Going to Japan was one of our dreams come true. When news of Japan’s visa lifted came about last year, we were overjoyed and started planning. Sadly, the news wasn’t real at all, as confirmed by the Japanese Embassy. Anyhow, the good news is that, it becomes easier to receive a Japanese visa and they can even provide multiple entries upon approval.

When PAL released their seat sale earlier this year, Tabs and I hurried to book a flight to Narita, business class. It still cost us a little over USD2k, but taking into considerations the 4-hour flight, a baby with us, and our first time in Japan, we decided to splurge instead. Its a seat sale after all, still cheaper than the regular fare.

Flying Business
Flying Business

We booked for June 6-8, and came May, we were still unprepared for the trip, and visa application. We thought of rebooking the flight for September, as our honeymoon after the wedding. But rebooking the tickets will cost us almost USD700 more, and downgrading the tickets to economy is not allowed. And so with less than a month before the flight, we decided to just take it, come what may with the visa. We then prepared the requirements for visa application, and online booking of hotel and tours.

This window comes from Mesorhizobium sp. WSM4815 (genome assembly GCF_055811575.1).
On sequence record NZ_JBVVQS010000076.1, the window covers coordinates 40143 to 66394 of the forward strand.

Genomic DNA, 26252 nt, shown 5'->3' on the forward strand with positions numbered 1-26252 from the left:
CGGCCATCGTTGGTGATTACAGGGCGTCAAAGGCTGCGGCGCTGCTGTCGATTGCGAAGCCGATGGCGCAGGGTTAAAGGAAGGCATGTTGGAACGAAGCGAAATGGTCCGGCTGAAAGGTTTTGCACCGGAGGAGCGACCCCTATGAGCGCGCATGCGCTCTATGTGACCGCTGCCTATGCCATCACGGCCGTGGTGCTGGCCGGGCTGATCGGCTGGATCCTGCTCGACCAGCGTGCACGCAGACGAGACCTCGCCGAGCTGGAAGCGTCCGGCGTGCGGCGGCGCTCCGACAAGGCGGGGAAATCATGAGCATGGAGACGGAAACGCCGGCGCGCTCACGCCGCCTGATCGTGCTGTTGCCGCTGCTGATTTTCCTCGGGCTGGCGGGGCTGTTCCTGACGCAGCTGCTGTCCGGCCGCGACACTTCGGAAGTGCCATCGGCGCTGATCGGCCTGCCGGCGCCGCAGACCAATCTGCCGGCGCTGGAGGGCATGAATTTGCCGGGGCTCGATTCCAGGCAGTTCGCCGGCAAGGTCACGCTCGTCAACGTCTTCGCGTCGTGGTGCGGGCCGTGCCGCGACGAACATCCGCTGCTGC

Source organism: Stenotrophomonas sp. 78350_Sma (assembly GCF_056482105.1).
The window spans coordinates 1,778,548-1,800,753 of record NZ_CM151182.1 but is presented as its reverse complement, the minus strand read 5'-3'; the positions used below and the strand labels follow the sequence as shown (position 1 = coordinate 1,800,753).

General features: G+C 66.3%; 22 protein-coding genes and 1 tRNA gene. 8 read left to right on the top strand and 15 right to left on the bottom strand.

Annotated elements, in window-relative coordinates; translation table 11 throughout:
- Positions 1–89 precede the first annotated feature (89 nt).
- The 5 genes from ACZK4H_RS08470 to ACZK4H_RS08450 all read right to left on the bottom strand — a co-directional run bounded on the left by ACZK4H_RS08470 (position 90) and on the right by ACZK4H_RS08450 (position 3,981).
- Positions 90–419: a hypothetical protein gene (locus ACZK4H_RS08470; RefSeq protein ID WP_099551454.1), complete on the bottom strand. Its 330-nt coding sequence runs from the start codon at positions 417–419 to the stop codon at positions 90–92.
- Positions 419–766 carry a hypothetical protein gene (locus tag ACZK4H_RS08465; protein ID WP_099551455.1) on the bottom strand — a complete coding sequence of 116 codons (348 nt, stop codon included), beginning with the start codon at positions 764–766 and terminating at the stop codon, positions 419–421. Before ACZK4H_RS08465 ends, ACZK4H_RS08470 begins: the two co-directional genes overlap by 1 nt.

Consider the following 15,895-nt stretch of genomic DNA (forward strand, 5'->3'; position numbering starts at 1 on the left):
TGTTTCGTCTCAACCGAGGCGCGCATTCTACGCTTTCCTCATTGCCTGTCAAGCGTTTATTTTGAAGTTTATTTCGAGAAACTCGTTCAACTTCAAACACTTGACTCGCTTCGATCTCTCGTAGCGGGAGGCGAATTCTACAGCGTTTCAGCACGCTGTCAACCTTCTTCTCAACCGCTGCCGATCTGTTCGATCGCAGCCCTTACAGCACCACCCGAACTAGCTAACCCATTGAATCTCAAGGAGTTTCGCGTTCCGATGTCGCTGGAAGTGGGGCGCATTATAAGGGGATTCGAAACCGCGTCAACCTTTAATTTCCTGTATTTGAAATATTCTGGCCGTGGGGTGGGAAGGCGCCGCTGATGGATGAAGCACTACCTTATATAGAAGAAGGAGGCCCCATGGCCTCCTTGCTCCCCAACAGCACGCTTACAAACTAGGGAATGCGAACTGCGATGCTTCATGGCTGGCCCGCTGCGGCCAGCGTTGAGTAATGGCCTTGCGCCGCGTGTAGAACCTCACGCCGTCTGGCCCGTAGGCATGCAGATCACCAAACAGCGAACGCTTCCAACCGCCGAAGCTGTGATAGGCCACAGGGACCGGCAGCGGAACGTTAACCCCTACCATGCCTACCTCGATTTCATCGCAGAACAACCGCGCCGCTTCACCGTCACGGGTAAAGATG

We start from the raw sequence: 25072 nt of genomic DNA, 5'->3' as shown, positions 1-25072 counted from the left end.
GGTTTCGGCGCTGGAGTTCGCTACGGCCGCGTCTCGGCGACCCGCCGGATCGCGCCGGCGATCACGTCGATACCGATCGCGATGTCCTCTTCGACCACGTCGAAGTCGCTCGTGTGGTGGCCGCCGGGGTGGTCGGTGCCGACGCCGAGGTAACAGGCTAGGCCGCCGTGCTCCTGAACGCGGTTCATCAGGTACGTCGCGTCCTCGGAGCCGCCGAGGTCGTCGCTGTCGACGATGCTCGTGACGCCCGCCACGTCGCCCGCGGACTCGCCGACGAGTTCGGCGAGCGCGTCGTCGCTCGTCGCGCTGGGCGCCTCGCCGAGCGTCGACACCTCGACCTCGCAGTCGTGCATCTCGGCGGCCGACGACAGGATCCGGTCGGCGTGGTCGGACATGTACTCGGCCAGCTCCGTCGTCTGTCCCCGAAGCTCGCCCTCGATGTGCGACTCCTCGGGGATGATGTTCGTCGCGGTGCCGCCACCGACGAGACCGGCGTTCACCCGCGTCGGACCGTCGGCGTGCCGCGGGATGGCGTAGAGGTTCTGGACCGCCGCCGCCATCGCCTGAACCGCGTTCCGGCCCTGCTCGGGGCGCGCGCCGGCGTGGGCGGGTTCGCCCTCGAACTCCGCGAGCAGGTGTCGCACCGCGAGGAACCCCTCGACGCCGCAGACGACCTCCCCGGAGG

Japan Visa
Japan Visa

We received the visa just 2 days after submitting to Reli Tours. It cost php3,600 for the three of us. Of course we were thrilled upon our approval, imagine, its a Japanese visa! Meaning we have a chance to get a multiple on the next application. And also, our stepping stone to the US and Europe. (A third-world thinking like us 😝)

Tokyo’s weather when we arrived was 20 degrees with rain showers. 20 was ideal, but the rain, well, it isn’t much when you’re travelling.

Welcome to Jaoan!
Welcome to Japan!
at the Narita International Airport
at the Narita International Airport 

It took us almost 2 hours from Narita Airport to Marriott Courtyard Ginza via Airport Limousine. We chose Courtyard because the airport bus and tour bus stops here, and also near a subway station, so its very convenient for our airport transfer and tours. The first day is a free day since we arrived at the airport at past 12 noon already. I noticed that Narita Airport is already an old airport. I’m not so sure with Terminal 1 but I think Terminal 2 needs a renovation to be at par with other airports like Hongkong or Incheon. We collected the wifi router Tabs rented as we were waiting for the next bus shedule at 145PM. Its already raining when we landed, and the rain didn’t stop throughout the day.

About to board the Airport Limousine
About to board the Airport Limousine